Throughout 2008 there were numerous reports involving Nvidia and faulty graphics chips, primarily present among mobile GPUs. After arguing that its chip suppliers, laptop markers and even consumers were to blame, the company eventually admitted to the problem and said it would take a $196 million charge to cover the cost of replacing "significant quantities" of failing graphics processors. Some affected users have found this insufficient, though, and are filing a joint lawsuit against Nvidia accusing them of "violating consumer-protection laws."
The plaintiffs are seeking class-action status and want the graphics firm to pay "unspecified damages" as well as replace the faulty chips. Interestingly, those behind the lawsuit all had an HP, Dell, or Apple laptop, which means that they weren't completely left out in the cold when the failures broke out. All three vendors offered extended support to affected notebooks, and both HP and Dell released a firmware update designed to prevent graphics chips from overheating by increasing fan speeds.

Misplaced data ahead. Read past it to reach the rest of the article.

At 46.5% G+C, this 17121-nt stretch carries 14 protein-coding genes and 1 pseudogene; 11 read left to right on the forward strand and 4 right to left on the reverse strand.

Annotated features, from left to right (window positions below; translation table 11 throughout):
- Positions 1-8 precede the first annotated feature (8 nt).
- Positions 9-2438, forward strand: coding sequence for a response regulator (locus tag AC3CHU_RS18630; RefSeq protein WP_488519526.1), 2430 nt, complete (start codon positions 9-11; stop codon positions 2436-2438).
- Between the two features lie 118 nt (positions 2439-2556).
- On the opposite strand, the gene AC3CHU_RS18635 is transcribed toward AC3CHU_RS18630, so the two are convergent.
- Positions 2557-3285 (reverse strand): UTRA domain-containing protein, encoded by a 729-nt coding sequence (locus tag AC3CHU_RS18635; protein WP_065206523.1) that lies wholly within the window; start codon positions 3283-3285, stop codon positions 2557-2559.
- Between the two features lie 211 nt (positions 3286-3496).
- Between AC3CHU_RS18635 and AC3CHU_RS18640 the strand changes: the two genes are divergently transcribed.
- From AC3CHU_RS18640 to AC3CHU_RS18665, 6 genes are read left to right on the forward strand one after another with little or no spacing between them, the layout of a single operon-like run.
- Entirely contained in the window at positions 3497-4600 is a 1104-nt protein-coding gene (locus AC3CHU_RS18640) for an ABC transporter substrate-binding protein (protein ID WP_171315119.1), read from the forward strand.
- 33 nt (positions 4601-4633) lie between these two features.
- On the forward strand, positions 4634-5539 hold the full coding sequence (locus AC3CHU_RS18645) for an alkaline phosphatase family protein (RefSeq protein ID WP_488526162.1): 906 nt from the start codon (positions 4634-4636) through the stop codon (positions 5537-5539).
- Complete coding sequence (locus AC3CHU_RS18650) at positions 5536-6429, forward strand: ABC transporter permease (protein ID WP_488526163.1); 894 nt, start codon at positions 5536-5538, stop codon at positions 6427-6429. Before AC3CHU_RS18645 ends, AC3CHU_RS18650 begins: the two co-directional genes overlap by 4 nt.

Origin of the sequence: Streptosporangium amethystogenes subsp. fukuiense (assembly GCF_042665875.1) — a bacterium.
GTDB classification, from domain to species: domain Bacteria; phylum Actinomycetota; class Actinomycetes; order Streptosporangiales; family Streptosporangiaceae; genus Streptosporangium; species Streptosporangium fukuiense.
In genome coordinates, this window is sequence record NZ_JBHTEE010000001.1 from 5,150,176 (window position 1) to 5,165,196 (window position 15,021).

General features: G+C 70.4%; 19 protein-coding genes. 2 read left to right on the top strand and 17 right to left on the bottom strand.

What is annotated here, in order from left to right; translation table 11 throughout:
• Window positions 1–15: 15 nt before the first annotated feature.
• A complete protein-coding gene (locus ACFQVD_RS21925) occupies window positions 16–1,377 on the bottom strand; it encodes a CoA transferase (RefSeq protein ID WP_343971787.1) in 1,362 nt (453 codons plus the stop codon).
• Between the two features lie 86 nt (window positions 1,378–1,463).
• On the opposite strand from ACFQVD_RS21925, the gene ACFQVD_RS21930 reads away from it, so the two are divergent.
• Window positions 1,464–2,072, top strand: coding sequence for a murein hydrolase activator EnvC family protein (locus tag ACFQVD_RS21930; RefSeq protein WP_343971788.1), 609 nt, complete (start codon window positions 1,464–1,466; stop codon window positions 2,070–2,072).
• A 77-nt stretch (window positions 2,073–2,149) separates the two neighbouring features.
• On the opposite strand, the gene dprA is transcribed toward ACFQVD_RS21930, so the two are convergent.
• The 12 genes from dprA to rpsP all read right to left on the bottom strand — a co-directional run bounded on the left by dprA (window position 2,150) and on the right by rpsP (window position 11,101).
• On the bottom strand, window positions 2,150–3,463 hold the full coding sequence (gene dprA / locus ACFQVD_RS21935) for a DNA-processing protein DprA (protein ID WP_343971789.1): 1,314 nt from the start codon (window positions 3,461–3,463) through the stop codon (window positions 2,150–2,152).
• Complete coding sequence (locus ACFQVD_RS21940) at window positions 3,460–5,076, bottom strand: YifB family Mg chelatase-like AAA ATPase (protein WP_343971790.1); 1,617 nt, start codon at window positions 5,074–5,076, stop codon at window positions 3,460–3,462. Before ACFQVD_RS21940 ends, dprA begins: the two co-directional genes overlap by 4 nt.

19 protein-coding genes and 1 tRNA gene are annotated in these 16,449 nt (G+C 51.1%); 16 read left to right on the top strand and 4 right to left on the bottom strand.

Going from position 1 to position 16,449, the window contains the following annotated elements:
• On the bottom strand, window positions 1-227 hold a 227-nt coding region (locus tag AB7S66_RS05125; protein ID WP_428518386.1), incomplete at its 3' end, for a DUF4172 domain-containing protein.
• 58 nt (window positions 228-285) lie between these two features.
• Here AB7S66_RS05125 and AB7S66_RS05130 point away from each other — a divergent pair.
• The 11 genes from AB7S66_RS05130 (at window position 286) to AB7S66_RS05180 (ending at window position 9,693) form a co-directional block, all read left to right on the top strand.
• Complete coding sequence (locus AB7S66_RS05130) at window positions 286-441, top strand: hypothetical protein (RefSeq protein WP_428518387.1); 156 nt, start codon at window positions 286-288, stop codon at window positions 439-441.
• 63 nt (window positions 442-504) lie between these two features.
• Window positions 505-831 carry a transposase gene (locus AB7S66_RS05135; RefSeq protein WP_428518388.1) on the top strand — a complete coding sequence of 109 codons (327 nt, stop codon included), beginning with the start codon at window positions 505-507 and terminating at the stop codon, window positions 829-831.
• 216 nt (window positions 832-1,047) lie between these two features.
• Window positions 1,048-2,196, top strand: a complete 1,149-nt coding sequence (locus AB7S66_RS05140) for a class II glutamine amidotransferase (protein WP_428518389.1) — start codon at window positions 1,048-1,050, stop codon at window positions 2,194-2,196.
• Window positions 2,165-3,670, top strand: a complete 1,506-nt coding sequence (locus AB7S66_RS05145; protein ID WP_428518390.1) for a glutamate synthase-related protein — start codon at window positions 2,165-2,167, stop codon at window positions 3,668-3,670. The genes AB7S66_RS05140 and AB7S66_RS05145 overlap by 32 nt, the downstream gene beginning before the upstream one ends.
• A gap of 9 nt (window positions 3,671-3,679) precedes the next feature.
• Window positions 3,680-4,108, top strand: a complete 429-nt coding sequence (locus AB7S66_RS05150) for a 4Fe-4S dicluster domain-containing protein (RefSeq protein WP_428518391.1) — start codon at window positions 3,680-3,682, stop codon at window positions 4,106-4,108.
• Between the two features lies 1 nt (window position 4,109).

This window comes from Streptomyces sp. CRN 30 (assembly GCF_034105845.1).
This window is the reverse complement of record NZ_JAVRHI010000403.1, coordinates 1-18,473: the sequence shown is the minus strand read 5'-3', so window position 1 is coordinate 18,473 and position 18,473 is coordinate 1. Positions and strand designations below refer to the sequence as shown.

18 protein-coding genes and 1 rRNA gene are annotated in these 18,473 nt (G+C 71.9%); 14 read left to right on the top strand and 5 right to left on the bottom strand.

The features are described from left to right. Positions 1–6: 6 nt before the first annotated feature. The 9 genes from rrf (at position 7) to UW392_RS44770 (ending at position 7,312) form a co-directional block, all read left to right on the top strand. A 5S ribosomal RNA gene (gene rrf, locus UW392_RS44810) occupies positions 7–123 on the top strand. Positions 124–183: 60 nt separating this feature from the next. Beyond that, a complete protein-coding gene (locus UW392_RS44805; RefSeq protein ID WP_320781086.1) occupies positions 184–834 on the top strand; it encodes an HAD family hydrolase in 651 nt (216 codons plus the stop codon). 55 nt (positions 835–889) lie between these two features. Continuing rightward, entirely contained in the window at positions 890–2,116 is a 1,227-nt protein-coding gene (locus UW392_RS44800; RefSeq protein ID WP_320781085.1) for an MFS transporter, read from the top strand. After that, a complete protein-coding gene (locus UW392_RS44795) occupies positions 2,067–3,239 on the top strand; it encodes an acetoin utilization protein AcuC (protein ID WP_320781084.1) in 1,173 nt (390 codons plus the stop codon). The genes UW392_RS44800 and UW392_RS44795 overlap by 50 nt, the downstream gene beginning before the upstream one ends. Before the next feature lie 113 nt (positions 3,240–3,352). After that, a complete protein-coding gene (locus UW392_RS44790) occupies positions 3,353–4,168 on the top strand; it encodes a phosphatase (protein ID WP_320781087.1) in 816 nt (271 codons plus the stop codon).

Without mentioning why they didn't exercise their right to return defective hardware at that time, the plaintiffs found those measures a "grossly inadequate remedy," as it results in the degradation of battery life and system performance as well as increased noise. In addition, they claim the fix only ensures that the computer will fail after the OEM's warranty period expires, potentially leaving consumers with nothing but a defective computer.